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And it was all an internal colleagues who were carrying out my upgrade interview.

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Which was nice as two of them. I knew well, actually met in person before the pandemic.

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And one person who I didn't know well, but who was also in the department.

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Really nice. So that was. Yeah.

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Quite comforting. And then the other thing was, I didn't have to prepare a presentation or anything like that,

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which I think at this stage was quite helpful because that meant we could just get straight into talking about the documents that I'd submitted.

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So I submitted a project plan and 8000 words.

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So for some people, that might have been a literature review that later bits of it would end up all over that final thesis.

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But because of how my initial stages of research has all been affected by the pandemic, I'd tried to present a full chapter methodology chapter.

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So quite a lot of discussion than I thought would be focussed on that chapter.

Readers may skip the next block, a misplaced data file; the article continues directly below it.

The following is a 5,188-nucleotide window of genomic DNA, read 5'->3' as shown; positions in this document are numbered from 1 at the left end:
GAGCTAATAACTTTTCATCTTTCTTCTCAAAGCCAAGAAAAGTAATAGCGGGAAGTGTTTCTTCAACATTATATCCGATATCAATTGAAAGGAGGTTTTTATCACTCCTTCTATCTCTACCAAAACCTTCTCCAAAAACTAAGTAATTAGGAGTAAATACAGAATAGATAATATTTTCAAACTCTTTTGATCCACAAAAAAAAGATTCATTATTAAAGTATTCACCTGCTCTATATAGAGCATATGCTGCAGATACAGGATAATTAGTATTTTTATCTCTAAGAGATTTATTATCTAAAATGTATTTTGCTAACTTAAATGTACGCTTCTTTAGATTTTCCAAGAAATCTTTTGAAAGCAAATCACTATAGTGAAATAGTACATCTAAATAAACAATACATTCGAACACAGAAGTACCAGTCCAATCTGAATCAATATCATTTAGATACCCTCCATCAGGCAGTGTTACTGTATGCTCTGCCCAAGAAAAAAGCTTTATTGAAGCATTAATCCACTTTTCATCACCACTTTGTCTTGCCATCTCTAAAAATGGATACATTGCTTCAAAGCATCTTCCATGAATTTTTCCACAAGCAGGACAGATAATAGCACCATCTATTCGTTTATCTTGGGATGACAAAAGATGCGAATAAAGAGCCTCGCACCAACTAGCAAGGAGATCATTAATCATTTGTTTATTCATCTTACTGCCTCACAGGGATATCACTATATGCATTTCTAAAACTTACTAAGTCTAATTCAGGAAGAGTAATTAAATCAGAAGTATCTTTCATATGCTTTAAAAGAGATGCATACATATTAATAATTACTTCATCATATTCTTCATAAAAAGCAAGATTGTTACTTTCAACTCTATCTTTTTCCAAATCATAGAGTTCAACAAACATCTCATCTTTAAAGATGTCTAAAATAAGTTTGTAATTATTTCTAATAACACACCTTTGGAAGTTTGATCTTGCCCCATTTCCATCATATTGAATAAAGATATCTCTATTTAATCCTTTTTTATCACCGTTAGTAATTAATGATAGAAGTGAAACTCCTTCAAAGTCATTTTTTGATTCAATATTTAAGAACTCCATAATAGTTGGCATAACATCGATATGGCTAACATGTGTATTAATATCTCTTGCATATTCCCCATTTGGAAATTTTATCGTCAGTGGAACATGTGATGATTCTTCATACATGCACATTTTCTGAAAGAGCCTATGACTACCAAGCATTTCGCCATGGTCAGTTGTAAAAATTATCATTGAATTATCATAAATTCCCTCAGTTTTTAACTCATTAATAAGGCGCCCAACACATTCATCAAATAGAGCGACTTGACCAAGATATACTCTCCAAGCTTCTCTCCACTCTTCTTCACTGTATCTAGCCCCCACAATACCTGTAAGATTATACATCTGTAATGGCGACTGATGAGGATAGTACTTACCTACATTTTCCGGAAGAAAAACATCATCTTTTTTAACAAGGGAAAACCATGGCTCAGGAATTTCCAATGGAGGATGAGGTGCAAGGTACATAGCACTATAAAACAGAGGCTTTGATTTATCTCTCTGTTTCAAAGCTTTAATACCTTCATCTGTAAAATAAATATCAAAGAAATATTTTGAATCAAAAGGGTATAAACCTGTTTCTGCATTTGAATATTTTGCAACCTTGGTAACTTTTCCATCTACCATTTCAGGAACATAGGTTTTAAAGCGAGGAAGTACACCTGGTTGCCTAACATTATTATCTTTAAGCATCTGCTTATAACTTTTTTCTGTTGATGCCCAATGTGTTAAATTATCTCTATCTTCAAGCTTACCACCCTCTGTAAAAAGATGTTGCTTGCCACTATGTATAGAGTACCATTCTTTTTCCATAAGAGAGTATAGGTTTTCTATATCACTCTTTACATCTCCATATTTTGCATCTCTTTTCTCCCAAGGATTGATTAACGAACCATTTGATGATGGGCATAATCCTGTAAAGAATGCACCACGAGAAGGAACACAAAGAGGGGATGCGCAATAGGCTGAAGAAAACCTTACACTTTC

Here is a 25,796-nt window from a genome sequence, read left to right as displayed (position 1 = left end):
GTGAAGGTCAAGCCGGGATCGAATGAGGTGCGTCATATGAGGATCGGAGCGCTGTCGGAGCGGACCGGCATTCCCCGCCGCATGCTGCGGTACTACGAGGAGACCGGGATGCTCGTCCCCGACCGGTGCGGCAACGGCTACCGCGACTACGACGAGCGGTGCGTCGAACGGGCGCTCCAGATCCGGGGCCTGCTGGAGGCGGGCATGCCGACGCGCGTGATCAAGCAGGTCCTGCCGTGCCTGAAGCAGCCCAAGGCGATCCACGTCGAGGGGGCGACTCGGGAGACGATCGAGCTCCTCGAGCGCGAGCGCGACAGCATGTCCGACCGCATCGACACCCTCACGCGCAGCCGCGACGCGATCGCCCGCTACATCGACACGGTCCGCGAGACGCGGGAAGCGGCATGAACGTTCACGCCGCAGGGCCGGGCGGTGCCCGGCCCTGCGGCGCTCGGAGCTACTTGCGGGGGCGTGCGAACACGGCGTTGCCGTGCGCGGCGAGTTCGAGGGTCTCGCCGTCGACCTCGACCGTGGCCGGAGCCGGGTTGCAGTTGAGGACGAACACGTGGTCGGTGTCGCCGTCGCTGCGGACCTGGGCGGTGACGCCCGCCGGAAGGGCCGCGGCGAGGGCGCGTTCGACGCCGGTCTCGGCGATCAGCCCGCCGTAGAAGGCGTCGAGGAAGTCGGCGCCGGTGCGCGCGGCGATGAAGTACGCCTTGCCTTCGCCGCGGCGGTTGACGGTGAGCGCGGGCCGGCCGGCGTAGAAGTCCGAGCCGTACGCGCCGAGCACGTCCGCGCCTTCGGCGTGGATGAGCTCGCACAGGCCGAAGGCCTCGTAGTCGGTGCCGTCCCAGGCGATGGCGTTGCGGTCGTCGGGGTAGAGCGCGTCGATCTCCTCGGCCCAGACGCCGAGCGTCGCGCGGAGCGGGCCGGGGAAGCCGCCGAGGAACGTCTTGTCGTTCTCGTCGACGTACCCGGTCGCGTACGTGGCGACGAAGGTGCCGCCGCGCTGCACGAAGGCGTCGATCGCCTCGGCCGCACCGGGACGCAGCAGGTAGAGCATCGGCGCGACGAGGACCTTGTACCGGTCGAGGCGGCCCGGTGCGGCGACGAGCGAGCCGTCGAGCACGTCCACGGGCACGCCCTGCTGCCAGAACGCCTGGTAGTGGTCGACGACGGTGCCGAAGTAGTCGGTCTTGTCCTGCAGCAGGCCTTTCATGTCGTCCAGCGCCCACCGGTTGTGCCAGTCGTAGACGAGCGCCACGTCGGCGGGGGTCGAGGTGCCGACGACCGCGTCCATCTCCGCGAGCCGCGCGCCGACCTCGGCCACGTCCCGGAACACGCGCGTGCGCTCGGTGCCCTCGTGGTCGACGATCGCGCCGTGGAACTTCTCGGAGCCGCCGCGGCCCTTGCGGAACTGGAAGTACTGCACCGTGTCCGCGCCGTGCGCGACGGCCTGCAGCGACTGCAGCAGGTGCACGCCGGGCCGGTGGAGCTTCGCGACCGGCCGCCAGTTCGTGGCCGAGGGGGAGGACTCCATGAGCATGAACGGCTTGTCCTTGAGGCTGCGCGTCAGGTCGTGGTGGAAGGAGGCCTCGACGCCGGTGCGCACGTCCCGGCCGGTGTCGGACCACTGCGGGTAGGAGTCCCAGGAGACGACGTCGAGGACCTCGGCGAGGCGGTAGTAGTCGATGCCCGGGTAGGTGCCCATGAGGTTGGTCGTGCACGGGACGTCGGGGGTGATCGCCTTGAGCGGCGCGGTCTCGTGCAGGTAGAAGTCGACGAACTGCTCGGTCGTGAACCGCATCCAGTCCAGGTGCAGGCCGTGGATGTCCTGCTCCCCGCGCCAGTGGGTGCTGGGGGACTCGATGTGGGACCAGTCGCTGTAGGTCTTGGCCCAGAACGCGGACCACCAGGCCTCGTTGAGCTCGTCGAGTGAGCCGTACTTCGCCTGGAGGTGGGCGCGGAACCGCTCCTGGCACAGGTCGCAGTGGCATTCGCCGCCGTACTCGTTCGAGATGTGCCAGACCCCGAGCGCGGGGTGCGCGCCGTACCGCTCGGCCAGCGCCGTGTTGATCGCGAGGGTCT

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Actually, I think that the discussion, which was really helpful,

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I think more of it was on how I'm going to move forward and how I'm going to tackle my research next.

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Yeah, I found the whole process, even though I've been really nervous about it.

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I found a really supportive and challenging but in a in and really helpful way.

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So colleagues on my panel gave me lots of ideas of other literature to look at that might help and might form part of my conceptual framework.

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And we also talked a lot about my research and how to deal with.

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So as part of my research, I'm trying to work out why some people don't want to grow horticultural crops.

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Some people who are existing farmers and we talked a lot about the problems of exploring a negative in research,